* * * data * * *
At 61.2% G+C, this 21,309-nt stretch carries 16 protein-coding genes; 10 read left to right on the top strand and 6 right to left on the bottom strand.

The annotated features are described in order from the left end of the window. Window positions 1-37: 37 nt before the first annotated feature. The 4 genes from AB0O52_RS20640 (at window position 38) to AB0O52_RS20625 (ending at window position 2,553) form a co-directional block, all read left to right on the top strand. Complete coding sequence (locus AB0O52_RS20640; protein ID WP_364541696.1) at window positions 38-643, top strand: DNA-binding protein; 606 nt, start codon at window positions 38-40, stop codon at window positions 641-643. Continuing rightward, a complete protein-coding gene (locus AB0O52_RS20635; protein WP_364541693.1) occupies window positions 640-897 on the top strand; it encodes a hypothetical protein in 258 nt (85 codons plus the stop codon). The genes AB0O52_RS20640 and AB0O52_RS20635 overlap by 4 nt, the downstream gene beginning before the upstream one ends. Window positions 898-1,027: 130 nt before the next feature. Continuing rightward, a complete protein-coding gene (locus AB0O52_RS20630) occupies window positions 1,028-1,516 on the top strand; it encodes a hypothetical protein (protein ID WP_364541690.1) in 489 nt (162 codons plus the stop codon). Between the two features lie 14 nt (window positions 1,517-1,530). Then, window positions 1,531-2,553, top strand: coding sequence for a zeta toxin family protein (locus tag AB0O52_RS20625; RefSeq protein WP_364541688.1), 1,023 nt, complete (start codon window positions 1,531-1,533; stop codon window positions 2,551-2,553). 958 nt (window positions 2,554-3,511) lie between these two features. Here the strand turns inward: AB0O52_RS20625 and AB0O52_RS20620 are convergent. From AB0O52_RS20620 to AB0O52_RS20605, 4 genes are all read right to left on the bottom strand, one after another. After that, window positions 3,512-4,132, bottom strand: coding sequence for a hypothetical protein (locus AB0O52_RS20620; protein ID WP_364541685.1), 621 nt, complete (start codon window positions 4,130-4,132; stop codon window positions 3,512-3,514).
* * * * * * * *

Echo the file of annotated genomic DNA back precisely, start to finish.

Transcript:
At 61.2% G+C, this 21,309-nt stretch carries 16 protein-coding genes; 10 read left to right on the top strand and 6 right to left on the bottom strand.

The annotated features are described in order from the left end of the window. Window positions 1-37: 37 nt before the first annotated feature. The 4 genes from AB0O52_RS20640 (at window position 38) to AB0O52_RS20625 (ending at window position 2,553) form a co-directional block, all read left to right on the top strand. Complete coding sequence (locus AB0O52_RS20640; protein ID WP_364541696.1) at window positions 38-643, top strand: DNA-binding protein; 606 nt, start codon at window positions 38-40, stop codon at window positions 641-643. Continuing rightward, a complete protein-coding gene (locus AB0O52_RS20635; protein WP_364541693.1) occupies window positions 640-897 on the top strand; it encodes a hypothetical protein in 258 nt (85 codons plus the stop codon). The genes AB0O52_RS20640 and AB0O52_RS20635 overlap by 4 nt, the downstream gene beginning before the upstream one ends. Window positions 898-1,027: 130 nt before the next feature. Continuing rightward, a complete protein-coding gene (locus AB0O52_RS20630) occupies window positions 1,028-1,516 on the top strand; it encodes a hypothetical protein (protein ID WP_364541690.1) in 489 nt (162 codons plus the stop codon). Between the two features lie 14 nt (window positions 1,517-1,530). Then, window positions 1,531-2,553, top strand: coding sequence for a zeta toxin family protein (locus tag AB0O52_RS20625; RefSeq protein WP_364541688.1), 1,023 nt, complete (start codon window positions 1,531-1,533; stop codon window positions 2,551-2,553). 958 nt (window positions 2,554-3,511) lie between these two features. Here the strand turns inward: AB0O52_RS20625 and AB0O52_RS20620 are convergent. From AB0O52_RS20620 to AB0O52_RS20605, 4 genes are all read right to left on the bottom strand, one after another. After that, window positions 3,512-4,132, bottom strand: coding sequence for a hypothetical protein (locus AB0O52_RS20620; protein ID WP_364541685.1), 621 nt, complete (start codon window positions 4,130-4,132; stop codon window positions 3,512-3,514).